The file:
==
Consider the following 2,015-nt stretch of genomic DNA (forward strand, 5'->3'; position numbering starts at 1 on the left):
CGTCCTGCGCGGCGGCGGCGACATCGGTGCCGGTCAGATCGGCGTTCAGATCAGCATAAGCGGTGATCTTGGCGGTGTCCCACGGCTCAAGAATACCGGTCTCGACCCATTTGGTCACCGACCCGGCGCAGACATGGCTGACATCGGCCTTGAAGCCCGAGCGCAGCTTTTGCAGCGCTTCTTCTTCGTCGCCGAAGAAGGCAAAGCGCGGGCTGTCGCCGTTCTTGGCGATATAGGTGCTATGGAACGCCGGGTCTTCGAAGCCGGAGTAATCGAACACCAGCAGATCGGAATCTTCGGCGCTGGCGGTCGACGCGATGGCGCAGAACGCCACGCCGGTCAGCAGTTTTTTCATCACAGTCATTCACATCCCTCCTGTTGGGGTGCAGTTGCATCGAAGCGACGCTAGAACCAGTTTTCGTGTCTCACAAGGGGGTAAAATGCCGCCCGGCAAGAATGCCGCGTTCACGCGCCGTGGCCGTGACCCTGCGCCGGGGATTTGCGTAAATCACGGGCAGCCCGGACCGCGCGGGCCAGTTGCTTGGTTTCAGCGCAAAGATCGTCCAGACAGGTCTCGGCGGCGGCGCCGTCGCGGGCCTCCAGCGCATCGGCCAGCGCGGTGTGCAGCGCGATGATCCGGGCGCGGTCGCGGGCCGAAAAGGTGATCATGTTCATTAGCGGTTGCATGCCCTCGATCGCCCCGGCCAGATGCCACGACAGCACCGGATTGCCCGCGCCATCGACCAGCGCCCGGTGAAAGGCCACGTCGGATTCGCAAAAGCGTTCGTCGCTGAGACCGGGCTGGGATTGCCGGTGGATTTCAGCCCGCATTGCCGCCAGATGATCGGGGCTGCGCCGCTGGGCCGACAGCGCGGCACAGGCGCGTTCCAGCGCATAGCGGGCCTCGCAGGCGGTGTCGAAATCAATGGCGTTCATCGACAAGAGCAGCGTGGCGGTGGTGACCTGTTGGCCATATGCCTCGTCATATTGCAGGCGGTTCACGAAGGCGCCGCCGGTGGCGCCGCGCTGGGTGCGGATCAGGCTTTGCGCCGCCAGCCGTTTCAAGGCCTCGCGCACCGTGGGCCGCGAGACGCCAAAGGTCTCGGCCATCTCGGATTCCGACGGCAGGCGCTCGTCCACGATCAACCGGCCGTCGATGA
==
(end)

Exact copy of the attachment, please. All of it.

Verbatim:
Consider the following 2,015-nt stretch of genomic DNA (forward strand, 5'->3'; position numbering starts at 1 on the left):
CGTCCTGCGCGGCGGCGGCGACATCGGTGCCGGTCAGATCGGCGTTCAGATCAGCATAAGCGGTGATCTTGGCGGTGTCCCACGGCTCAAGAATACCGGTCTCGACCCATTTGGTCACCGACCCGGCGCAGACATGGCTGACATCGGCCTTGAAGCCCGAGCGCAGCTTTTGCAGCGCTTCTTCTTCGTCGCCGAAGAAGGCAAAGCGCGGGCTGTCGCCGTTCTTGGCGATATAGGTGCTATGGAACGCCGGGTCTTCGAAGCCGGAGTAATCGAACACCAGCAGATCGGAATCTTCGGCGCTGGCGGTCGACGCGATGGCGCAGAACGCCACGCCGGTCAGCAGTTTTTTCATCACAGTCATTCACATCCCTCCTGTTGGGGTGCAGTTGCATCGAAGCGACGCTAGAACCAGTTTTCGTGTCTCACAAGGGGGTAAAATGCCGCCCGGCAAGAATGCCGCGTTCACGCGCCGTGGCCGTGACCCTGCGCCGGGGATTTGCGTAAATCACGGGCAGCCCGGACCGCGCGGGCCAGTTGCTTGGTTTCAGCGCAAAGATCGTCCAGACAGGTCTCGGCGGCGGCGCCGTCGCGGGCCTCCAGCGCATCGGCCAGCGCGGTGTGCAGCGCGATGATCCGGGCGCGGTCGCGGGCCGAAAAGGTGATCATGTTCATTAGCGGTTGCATGCCCTCGATCGCCCCGGCCAGATGCCACGACAGCACCGGATTGCCCGCGCCATCGACCAGCGCCCGGTGAAAGGCCACGTCGGATTCGCAAAAGCGTTCGTCGCTGAGACCGGGCTGGGATTGCCGGTGGATTTCAGCCCGCATTGCCGCCAGATGATCGGGGCTGCGCCGCTGGGCCGACAGCGCGGCACAGGCGCGTTCCAGCGCATAGCGGGCCTCGCAGGCGGTGTCGAAATCAATGGCGTTCATCGACAAGAGCAGCGTGGCGGTGGTGACCTGTTGGCCATATGCCTCGTCATATTGCAGGCGGTTCACGAAGGCGCCGCCGGTGGCGCCGCGCTGGGTGCGGATCAGGCTTTGCGCCGCCAGCCGTTTCAAGGCCTCGCGCACCGTGGGCCGCGAGACGCCAAAGGTCTCGGCCATCTCGGATTCCGACGGCAGGCGCTCGTCCACGATCAACCGGCCGTCGATGA